Two FIFA officials were arrested at the request of U.S. authorities on Thursday in a widening bribery case that has rocked soccer's scandal-hit governing body.

Swiss police made pre-dawn raids at the luxury Baur au Lac hotel in downtown Zurich, the same place where arrests on May 27 sparked the FIFA corruption crisis.

Switzerland's justice ministry said in a statement the two men, who were not identified, are "suspected of accepting bribes of millions of dollars."

The bribes are linked to marketing rights for the Copa America and World Cup qualifying matches, the statement said.

"FIFA is aware of the actions taken today by the U.S. Department of Justice," the governing body said in a statement. "FIFA will continue to cooperate fully with the U.S. investigation as permitted by Swiss law, as well as with the investigation being led by the Swiss Office of the Attorney General. FIFA will have no further comment on today's developments."

It is a further strike by the U.S. Department of Justice at the heart of FIFA ahead of a key meeting of soccer's international leaders. The arrests were made ahead of a 9 a.m. (0800 GMT) FIFA executive committee meeting which is scheduled to approve wide-ranging reforms to help protect against corrupt officials.

The reforms are a response to the dual American and Swiss federal investigations of corruption implicating FIFA leaders and which forced President Sepp Blatter to announce his resignation plans in June.

On May 27, the U.S. Department of Justice indicted two FIFA vice presidents among 14 soccer and marketing officials linked to bribes worth tens of millions of dollars for the Copa America and other regional tournaments in South and Central America. Four other men made guilty pleas.

The two men arrested Thursday face police hearings later in the day to consider the requests from American law enforcement agencies ahead of extradition proceedings.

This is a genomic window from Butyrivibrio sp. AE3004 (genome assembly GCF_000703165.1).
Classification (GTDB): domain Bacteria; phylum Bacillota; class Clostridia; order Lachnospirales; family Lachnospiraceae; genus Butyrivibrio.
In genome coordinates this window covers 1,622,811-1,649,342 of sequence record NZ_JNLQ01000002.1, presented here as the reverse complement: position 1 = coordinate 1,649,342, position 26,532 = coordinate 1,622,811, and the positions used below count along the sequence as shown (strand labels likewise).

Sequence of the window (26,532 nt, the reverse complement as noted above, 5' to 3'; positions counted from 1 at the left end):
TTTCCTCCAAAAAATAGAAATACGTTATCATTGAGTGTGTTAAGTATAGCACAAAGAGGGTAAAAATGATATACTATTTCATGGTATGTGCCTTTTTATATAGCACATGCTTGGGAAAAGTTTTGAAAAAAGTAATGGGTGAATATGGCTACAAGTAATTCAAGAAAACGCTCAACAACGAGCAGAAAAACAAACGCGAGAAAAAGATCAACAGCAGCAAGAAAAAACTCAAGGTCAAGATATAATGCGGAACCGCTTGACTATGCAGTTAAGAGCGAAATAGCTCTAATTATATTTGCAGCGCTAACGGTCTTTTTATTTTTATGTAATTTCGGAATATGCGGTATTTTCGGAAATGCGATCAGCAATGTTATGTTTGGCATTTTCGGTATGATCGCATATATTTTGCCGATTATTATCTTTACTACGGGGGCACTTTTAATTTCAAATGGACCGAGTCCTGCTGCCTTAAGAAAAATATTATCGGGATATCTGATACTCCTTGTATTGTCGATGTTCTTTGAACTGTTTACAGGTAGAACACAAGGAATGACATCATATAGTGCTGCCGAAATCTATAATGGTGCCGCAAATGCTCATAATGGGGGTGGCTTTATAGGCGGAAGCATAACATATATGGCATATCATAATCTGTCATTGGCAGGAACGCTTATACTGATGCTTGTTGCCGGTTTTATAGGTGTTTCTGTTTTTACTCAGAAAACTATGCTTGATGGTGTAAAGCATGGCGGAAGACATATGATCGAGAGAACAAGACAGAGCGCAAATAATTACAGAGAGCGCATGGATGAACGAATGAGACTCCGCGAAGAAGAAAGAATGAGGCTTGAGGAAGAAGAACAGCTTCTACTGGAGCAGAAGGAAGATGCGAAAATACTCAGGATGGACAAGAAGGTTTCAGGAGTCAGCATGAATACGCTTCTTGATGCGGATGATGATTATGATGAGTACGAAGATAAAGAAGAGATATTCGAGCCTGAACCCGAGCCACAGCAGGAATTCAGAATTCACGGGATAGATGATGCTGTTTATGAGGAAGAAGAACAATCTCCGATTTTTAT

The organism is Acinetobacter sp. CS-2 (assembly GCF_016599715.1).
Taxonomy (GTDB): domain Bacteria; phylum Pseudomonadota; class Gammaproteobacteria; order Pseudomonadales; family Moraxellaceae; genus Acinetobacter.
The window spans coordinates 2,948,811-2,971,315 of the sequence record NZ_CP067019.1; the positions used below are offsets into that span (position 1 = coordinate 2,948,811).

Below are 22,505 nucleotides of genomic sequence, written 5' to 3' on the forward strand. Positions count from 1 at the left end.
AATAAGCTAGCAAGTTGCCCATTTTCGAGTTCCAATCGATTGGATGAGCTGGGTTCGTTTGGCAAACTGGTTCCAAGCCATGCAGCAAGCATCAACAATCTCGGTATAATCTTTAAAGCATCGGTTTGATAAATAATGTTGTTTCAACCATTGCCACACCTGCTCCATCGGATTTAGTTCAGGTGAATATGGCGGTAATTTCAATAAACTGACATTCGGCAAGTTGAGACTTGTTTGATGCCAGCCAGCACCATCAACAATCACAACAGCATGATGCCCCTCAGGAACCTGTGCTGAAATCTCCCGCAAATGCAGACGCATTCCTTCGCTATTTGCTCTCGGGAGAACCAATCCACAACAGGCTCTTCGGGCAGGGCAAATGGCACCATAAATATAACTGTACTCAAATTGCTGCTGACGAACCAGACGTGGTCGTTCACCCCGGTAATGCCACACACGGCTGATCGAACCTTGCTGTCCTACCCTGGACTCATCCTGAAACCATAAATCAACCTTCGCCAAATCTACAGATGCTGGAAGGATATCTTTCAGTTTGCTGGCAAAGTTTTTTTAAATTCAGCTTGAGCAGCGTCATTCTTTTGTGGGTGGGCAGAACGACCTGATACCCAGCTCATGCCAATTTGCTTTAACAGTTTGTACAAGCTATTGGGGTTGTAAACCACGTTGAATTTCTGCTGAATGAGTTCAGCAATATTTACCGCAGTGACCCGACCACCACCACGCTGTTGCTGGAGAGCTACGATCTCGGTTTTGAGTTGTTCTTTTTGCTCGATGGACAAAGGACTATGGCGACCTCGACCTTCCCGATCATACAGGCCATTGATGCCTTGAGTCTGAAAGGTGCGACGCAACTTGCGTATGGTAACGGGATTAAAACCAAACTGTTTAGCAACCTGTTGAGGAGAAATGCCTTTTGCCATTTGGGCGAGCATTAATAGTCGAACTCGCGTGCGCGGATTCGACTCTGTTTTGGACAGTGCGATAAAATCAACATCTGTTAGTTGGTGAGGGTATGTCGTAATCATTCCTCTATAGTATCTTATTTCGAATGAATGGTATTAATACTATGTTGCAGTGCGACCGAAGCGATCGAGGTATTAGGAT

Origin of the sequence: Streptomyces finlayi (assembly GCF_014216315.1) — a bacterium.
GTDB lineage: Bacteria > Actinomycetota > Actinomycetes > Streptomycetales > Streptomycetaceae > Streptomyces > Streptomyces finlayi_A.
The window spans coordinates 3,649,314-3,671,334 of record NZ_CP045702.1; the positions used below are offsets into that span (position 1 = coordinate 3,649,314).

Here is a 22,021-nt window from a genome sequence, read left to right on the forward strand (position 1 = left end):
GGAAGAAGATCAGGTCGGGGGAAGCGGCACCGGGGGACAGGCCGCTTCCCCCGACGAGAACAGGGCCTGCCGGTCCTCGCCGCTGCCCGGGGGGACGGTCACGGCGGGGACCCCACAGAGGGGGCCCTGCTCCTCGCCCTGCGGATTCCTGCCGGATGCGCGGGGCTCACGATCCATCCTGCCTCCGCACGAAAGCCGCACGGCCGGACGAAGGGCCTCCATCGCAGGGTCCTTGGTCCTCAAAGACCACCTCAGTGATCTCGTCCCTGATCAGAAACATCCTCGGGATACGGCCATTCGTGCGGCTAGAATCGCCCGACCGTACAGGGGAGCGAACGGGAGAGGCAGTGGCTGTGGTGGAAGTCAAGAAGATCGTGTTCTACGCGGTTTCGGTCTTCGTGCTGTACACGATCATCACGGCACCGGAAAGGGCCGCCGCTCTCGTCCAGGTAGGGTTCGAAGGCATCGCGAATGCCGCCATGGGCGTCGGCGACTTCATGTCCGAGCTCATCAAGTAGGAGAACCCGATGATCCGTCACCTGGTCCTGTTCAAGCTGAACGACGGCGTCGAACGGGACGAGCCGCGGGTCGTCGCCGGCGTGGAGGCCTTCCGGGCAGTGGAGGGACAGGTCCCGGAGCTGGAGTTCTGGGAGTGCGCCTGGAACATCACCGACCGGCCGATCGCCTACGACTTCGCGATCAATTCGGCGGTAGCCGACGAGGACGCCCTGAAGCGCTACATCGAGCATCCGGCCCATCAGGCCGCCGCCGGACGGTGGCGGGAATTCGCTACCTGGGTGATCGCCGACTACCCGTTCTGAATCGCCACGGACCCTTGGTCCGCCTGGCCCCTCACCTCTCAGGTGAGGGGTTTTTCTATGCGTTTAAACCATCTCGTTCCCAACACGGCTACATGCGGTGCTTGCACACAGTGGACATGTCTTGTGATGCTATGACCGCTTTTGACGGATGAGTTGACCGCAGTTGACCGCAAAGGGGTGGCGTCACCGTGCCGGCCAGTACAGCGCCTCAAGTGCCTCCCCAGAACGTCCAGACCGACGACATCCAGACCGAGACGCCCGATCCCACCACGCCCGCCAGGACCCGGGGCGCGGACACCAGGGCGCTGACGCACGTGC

"According to the arrest requests, some of the offences were agreed and prepared in the USA. Payments were also processed via U.S. banks," the Swiss justice ministry said.

The arrests Thursday follow increased activity in the FIFA bribery case in recent weeks, with South American soccer leaders targeted.

FIFA executive committee member Luis Bedoya of Colombia resigned his position last month. Colombian prosecutors said they are investigating financial transactions by Bedoya and requested information from U.S. authorities.

Chilean soccer federation president Sergio Jadue resigned also last month and traveled to Miami, amid media reports he was cooperating with U.S. investigators.

The indictment published in May said most presidents of the 10 South American federations would receive $1.5 million in bribes from marketing company Datisa from each of four editions of the Copa America being played from 2015 through 2023.

The last six months have been the most turbulent period of Blatter's 17-year reign as FIFA president.

The Swiss official was re-elected as FIFA president on May 29, three days after a raid in Zurich by Swiss police resulted in seven officials being arrested and criminal proceedings being opened regarding "systematic and deep-rooted" corruption in soccer.

As a result of the Swiss investigation, Blatter and UEFA President Michel Platini are currently serving 90-day suspensions amid FIFA ethics investigations involving $2 million of FIFA money Blatter approved for Platini in 2011 as backdated salary.

Both face lifetime bans at ethics hearings expected this month.